CDC guidance divides parents heading into new school year

HARTFORD, Conn. — With U.S. health officials recommending that children mask up in school this fall, parents and policy makers across the nation have been plunged anew into a debate over whether face coverings should be optional or a mandate.

The delta variant of the coronavirus now threatens to upend normal instruction for a third consecutive school year. Some states have indicated they will probably heed the federal government’s guidance and require masks. Others will leave the decision up to parents.

The controversy is unfolding at a time when many Americans are at their wits’ end with pandemic restrictions and others fear their children will be put at risk by those who don’t take the virus seriously enough. In a handful of Republican-led states, lawmakers made it illegal for schools to require masks.

In Connecticut, anti-mask rallies have happened outside Gov. Ned Lamont’s official residence in Hartford, and lawn signs and bumper stickers call on him to “unmask our kids.” The Democrat has said that he’s likely to follow the latest advice from the Centers for Disease Control and Prevention.

The CDC on Tuesday recommended indoor masks for all teachers, staff, students and visitors at schools nationwide, regardless of vaccination status. The agency cited the risk of spread of the highly contagious delta variant, even among vaccinated people.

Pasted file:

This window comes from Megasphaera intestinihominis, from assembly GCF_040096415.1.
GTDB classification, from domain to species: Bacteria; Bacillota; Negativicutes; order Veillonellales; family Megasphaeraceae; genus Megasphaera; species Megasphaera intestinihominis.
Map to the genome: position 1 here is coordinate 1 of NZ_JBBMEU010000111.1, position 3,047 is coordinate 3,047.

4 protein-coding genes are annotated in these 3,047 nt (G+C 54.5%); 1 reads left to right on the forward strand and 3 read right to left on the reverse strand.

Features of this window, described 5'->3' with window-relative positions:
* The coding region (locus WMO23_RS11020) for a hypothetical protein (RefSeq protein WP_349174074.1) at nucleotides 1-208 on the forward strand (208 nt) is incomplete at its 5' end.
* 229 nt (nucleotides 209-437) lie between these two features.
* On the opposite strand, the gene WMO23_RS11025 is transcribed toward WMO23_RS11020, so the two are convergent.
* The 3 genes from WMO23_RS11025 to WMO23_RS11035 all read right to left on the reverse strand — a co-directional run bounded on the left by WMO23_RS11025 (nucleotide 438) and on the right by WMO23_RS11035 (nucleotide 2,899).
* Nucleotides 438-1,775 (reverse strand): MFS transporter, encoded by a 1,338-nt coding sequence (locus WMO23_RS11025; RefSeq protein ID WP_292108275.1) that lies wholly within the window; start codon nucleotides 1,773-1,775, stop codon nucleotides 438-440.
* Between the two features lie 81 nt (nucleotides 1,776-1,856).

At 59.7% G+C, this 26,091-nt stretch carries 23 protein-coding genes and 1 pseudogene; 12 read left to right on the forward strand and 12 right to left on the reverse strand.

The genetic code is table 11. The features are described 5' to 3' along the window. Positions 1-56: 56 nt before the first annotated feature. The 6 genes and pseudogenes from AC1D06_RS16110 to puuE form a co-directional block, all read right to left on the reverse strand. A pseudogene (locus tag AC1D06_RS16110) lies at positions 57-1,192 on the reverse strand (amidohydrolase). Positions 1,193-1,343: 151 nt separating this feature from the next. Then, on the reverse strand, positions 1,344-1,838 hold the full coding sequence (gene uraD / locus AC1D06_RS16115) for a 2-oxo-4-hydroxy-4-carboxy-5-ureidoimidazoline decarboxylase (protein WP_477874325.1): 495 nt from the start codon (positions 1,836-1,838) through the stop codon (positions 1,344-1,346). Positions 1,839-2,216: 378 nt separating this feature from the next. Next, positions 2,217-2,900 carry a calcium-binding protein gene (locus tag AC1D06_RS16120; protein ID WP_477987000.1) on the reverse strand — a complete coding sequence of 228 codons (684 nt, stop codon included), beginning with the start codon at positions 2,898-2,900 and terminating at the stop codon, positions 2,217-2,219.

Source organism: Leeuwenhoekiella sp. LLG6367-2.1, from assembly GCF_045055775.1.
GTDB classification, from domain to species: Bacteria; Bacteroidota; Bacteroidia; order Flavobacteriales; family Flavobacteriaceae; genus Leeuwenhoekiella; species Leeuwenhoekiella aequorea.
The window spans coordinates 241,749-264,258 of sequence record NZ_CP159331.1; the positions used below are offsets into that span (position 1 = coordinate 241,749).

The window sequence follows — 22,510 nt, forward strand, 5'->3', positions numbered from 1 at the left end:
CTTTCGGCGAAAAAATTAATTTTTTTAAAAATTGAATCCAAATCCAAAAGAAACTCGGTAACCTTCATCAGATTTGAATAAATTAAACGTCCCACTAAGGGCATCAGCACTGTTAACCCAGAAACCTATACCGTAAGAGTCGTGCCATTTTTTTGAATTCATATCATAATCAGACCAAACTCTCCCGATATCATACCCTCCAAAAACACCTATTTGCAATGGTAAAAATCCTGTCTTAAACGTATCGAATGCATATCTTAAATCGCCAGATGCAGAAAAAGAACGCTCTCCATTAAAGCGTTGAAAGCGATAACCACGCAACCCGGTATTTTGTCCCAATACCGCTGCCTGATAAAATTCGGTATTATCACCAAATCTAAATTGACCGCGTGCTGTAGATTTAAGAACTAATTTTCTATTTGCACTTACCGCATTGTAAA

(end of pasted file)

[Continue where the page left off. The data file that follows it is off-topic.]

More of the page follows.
Alima Bryant, 33, a mother of four who organizes anti-mask parents in Branford, Connecticut, said she’s not a conspiracy theorist, but she believes scientists have overstated the dangers of COVID-19, especially for children. She said she will take her children out of school rather than subject them to wearing masks, which she believes are more likely to make them ill than the virus.

“Especially with little kids, I can imagine how often they’re touching dirty things, then touching the mask,” she said. “Also, in kindergarten, you have to learn social cues, and even with speech and everything, it’s so important to not be wearing a mask.”

But parents such as Ryan Zuimmerman, of Lenexa, Kansas, fear that approach will prolong the pandemic.

In Johnson County, Kansas, the state’s most populous county, five districts recommend but do not require masks. A sixth district has not yet decided.

Zimmerman, speaking at a recent meeting of country commissioners, said that if masks are only recommended and not required, “95% of kids won’t be wearing them.”

“This isn’t about comfort or control or obedience or your rights. It is not conspiracy or child abuse. It is about doing unto others as you want them to do unto you,” he said.